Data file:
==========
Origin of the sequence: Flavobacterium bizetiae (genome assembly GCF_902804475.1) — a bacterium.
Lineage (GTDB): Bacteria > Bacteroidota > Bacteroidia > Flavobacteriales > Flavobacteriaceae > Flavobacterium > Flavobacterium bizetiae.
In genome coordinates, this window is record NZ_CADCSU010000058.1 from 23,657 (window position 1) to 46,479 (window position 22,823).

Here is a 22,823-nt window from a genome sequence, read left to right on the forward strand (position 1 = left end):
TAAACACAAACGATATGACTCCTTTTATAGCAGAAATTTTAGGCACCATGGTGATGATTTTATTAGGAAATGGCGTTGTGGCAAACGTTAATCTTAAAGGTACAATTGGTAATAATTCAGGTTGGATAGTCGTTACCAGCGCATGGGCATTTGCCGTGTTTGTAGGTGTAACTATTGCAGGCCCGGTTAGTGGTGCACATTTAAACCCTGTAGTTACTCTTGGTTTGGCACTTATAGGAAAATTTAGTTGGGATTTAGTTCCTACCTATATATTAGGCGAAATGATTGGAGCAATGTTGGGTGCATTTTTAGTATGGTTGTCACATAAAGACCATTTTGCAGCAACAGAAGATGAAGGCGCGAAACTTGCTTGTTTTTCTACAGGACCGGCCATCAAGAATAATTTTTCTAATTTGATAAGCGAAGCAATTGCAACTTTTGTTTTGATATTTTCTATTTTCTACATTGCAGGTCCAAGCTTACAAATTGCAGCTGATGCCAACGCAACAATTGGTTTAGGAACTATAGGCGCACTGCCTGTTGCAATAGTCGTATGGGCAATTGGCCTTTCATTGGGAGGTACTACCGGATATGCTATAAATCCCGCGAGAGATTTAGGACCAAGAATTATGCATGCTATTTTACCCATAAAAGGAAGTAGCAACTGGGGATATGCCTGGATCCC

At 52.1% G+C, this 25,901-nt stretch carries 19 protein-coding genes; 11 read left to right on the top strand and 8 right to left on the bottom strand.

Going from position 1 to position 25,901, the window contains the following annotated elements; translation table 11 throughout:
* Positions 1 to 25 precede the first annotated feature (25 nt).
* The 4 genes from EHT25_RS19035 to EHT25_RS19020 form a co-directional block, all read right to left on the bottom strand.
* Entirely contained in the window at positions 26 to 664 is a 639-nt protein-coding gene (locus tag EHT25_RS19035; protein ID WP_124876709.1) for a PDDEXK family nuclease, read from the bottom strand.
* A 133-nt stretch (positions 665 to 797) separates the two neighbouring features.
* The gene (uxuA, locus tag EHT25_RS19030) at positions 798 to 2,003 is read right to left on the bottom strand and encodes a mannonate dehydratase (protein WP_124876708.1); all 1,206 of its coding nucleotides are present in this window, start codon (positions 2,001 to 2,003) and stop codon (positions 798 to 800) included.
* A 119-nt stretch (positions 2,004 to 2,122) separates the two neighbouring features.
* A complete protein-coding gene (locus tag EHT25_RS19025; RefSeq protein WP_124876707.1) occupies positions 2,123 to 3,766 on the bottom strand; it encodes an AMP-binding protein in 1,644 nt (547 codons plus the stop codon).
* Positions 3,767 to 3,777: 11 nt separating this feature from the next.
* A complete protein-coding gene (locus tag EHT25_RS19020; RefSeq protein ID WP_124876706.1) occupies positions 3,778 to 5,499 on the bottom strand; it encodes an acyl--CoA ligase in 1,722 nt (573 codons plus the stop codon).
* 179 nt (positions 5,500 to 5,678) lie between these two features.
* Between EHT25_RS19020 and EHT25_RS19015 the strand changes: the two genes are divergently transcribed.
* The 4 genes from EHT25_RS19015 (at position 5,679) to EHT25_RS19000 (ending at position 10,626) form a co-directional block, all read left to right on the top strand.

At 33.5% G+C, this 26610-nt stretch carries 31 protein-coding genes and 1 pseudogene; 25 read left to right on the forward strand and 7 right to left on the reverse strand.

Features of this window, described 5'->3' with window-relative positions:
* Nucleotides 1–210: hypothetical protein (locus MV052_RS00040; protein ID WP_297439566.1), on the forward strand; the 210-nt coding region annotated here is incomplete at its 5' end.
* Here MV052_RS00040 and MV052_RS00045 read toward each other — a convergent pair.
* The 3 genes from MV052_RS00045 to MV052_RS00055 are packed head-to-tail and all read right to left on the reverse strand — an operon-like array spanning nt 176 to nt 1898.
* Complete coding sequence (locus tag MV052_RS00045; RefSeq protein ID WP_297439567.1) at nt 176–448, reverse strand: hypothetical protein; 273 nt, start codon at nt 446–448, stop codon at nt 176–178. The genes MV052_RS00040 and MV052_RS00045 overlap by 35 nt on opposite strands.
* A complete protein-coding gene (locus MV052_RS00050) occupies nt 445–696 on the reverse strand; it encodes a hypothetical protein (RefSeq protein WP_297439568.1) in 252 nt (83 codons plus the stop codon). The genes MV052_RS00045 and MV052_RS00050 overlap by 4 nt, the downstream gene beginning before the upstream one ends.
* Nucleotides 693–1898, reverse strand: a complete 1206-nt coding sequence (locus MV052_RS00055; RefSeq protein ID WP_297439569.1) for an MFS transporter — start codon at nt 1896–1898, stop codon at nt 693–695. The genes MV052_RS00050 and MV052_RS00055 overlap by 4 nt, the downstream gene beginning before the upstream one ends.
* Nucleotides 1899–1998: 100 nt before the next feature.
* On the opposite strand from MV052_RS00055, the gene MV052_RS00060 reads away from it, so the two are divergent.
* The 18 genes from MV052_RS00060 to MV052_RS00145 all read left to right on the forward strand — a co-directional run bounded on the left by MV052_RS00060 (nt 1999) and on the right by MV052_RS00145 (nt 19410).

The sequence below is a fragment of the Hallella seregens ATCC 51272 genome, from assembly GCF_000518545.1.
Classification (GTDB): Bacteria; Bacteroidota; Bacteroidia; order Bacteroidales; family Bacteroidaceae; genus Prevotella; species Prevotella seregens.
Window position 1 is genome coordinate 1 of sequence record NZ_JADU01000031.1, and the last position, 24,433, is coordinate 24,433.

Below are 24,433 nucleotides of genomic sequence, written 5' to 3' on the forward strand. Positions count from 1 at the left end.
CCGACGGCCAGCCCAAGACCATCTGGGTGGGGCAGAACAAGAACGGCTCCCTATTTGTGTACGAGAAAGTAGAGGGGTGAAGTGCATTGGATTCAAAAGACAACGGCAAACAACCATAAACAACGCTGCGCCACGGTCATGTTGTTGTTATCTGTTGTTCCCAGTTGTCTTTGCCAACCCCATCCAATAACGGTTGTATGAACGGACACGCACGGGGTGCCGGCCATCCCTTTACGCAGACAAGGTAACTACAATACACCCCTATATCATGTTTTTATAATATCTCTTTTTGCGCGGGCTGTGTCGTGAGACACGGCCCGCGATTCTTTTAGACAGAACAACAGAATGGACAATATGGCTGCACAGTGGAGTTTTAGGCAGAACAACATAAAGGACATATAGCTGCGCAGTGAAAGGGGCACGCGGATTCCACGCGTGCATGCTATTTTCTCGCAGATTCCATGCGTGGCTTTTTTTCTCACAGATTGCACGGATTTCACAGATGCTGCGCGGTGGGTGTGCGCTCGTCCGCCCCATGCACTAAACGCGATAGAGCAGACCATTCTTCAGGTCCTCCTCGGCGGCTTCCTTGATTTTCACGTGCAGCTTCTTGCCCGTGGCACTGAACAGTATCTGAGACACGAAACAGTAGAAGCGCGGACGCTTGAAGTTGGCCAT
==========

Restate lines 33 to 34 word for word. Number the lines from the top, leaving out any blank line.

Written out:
Window position 1 is genome coordinate 1 of sequence record NZ_JADU01000031.1, and the last position, 24,433, is coordinate 24,433.

Below are 24,433 nucleotides of genomic sequence, written 5' to 3' on the forward strand. Positions count from 1 at the left end.